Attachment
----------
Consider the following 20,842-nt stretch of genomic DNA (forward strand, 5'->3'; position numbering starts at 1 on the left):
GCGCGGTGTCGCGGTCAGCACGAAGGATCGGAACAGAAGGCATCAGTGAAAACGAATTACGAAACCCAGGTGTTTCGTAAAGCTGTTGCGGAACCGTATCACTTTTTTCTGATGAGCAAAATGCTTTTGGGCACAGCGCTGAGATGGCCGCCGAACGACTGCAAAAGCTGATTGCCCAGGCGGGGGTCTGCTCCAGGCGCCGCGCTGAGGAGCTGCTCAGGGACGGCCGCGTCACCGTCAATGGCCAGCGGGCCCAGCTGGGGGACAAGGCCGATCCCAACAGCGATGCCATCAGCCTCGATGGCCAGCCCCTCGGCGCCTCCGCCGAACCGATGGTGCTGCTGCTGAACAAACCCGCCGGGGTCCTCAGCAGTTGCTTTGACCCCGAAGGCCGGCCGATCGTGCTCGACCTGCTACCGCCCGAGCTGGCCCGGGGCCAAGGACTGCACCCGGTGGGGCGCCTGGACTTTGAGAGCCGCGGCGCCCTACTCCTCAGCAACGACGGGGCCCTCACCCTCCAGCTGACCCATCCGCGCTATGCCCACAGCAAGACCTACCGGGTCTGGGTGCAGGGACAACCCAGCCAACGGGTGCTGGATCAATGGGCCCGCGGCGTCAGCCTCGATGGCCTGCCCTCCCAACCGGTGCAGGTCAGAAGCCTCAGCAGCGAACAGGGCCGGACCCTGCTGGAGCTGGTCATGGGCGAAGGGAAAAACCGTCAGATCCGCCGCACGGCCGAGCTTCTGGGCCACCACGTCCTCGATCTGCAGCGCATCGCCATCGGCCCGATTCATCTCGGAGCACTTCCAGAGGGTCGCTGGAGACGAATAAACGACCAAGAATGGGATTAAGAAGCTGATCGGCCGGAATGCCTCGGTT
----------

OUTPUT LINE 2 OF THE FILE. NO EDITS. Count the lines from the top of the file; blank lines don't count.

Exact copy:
GCGCGGTGTCGCGGTCAGCACGAAGGATCGGAACAGAAGGCATCAGTGAAAACGAATTACGAAACCCAGGTGTTTCGTAAAGCTGTTGCGGAACCGTATCACTTTTTTCTGATGAGCAAAATGCTTTTGGGCACAGCGCTGAGATGGCCGCCGAACGACTGCAAAAGCTGATTGCCCAGGCGGGGGTCTGCTCCAGGCGCCGCGCTGAGGAGCTGCTCAGGGACGGCCGCGTCACCGTCAATGGCCAGCGGGCCCAGCTGGGGGACAAGGCCGATCCCAACAGCGATGCCATCAGCCTCGATGGCCAGCCCCTCGGCGCCTCCGCCGAACCGATGGTGCTGCTGCTGAACAAACCCGCCGGGGTCCTCAGCAGTTGCTTTGACCCCGAAGGCCGGCCGATCGTGCTCGACCTGCTACCGCCCGAGCTGGCCCGGGGCCAAGGACTGCACCCGGTGGGGCGCCTGGACTTTGAGAGCCGCGGCGCCCTACTCCTCAGCAACGACGGGGCCCTCACCCTCCAGCTGACCCATCCGCGCTATGCCCACAGCAAGACCTACCGGGTCTGGGTGCAGGGACAACCCAGCCAACGGGTGCTGGATCAATGGGCCCGCGGCGTCAGCCTCGATGGCCTGCCCTCCCAACCGGTGCAGGTCAGAAGCCTCAGCAGCGAACAGGGCCGGACCCTGCTGGAGCTGGTCATGGGCGAAGGGAAAAACCGTCAGATCCGCCGCACGGCCGAGCTTCTGGGCCACCACGTCCTCGATCTGCAGCGCATCGCCATCGGCCCGATTCATCTCGGAGCACTTCCAGAGGGTCGCTGGAGACGAATAAACGACCAAGAATGGGATTAAGAAGCTGATCGGCCGGAATGCCTCGGTT